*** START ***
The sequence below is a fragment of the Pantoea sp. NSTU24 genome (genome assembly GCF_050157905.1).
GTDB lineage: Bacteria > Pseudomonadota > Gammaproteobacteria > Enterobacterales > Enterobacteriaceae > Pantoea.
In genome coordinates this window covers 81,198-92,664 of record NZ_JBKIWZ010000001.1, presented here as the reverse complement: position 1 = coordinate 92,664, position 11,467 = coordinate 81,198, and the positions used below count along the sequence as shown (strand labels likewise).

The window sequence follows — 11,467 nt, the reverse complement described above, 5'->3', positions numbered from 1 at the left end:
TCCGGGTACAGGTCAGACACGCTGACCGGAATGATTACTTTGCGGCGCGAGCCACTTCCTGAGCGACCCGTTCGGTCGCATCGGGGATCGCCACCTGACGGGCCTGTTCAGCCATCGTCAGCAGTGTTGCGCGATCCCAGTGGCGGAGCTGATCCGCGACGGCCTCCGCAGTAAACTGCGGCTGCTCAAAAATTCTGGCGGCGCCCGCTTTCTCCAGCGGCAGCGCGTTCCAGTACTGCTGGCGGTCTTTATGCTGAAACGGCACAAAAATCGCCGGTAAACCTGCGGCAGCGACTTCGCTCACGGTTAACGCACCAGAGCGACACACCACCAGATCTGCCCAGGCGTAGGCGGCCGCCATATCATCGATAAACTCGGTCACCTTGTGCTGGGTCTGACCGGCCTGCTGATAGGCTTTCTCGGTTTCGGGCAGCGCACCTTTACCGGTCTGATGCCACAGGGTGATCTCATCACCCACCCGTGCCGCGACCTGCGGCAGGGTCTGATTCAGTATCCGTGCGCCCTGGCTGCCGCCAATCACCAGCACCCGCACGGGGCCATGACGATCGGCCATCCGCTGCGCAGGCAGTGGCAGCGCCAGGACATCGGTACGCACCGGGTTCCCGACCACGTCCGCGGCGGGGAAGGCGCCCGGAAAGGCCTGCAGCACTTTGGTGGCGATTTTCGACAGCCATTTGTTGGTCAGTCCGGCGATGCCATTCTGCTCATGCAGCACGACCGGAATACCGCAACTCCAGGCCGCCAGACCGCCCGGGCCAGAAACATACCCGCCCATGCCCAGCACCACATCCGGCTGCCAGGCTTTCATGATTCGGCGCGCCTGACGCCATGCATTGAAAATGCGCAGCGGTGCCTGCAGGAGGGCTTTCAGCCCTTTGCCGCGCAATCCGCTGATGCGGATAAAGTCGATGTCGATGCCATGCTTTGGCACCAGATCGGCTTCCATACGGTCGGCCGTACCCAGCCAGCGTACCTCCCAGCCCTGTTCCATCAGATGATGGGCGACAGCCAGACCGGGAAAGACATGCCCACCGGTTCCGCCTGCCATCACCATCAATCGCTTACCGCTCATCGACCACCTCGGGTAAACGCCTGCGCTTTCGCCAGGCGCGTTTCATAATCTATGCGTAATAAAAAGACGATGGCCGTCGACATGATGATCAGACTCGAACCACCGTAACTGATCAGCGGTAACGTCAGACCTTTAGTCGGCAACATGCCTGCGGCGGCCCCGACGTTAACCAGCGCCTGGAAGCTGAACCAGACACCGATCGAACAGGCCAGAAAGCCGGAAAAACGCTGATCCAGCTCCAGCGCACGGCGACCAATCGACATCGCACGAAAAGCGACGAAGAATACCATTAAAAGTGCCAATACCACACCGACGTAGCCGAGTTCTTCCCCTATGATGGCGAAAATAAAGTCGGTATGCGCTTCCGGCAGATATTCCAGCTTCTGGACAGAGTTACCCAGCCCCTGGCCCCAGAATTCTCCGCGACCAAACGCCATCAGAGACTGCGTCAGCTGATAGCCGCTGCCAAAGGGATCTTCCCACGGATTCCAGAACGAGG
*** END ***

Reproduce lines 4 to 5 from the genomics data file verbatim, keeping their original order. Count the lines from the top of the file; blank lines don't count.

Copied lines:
The window sequence follows — 11,467 nt, the reverse complement described above, 5'->3', positions numbered from 1 at the left end:
TCCGGGTACAGGTCAGACACGCTGACCGGAATGATTACTTTGCGGCGCGAGCCACTTCCTGAGCGACCCGTTCGGTCGCATCGGGGATCGCCACCTGACGGGCCTGTTCAGCCATCGTCAGCAGTGTTGCGCGATCCCAGTGGCGGAGCTGATCCGCGACGGCCTCCGCAGTAAACTGCGGCTGCTCAAAAATTCTGGCGGCGCCCGCTTTCTCCAGCGGCAGCGCGTTCCAGTACTGCTGGCGGTCTTTATGCTGAAACGGCACAAAAATCGCCGGTAAACCTGCGGCAGCGACTTCGCTCACGGTTAACGCACCAGAGCGACACACCACCAGATCTGCCCAGGCGTAGGCGGCCGCCATATCATCGATAAACTCGGTCACCTTGTGCTGGGTCTGACCGGCCTGCTGATAGGCTTTCTCGGTTTCGGGCAGCGCACCTTTACCGGTCTGATGCCACAGGGTGATCTCATCACCCACCCGTGCCGCGACCTGCGGCAGGGTCTGATTCAGTATCCGTGCGCCCTGGCTGCCGCCAATCACCAGCACCCGCACGGGGCCATGACGATCGGCCATCCGCTGCGCAGGCAGTGGCAGCGCCAGGACATCGGTACGCACCGGGTTCCCGACCACGTCCGCGGCGGGGAAGGCGCCCGGAAAGGCCTGCAGCACTTTGGTGGCGATTTTCGACAGCCATTTGTTGGTCAGTCCGGCGATGCCATTCTGCTCATGCAGCACGACCGGAATACCGCAACTCCAGGCCGCCAGACCGCCCGGGCCAGAAACATACCCGCCCATGCCCAGCACCACATCCGGCTGCCAGGCTTTCATGATTCGGCGCGCCTGACGCCATGCATTGAAAATGCGCAGCGGTGCCTGCAGGAGGGCTTTCAGCCCTTTGCCGCGCAATCCGCTGATGCGGATAAAGTCGATGTCGATGCCATGCTTTGGCACCAGATCGGCTTCCATACGGTCGGCCGTACCCAGCCAGCGTACCTCCCAGCCCTGTTCCATCAGATGATGGGCGACAGCCAGACCGGGAAAGACATGCCCACCGGTTCCGCCTGCCATCACCATCAATCGCTTACCGCTCATCGACCACCTCGGGTAAACGCCTGCGCTTTCGCCAGGCGCGTTTCATAATCTATGCGTAATAAAAAGACGATGGCCGTCGACATGATGATCAGACTCGAACCACCGTAACTGATCAGCGGTAACGTCAGACCTTTAGTCGGCAACATGCCTGCGGCGGCCCCGACGTTAACCAGCGCCTGGAAGCTGAACCAGACACCGATCGAACAGGCCAGAAAGCCGGAAAAACGCTGATCCAGCTCCAGCGCACGGCGACCAATCGACATCGCACGAAAAGCGACGAAGAATACCATTAAAAGTGCCAATACCACACCGACGTAGCCGAGTTCTTCCCCTATGATGGCGAAAATAAAGTCGGTATGCGCTTCCGGCAGATATTCCAGCTTCTGGACAGAGTTACCCAGCCCCTGGCCCCAGAATTCTCCGCGACCAAACGCCATCAGAGACTGCGTCAGCTGATAGCCGCTGCCAAAGGGATCTTCCCACGGATTCCAGAACGAGG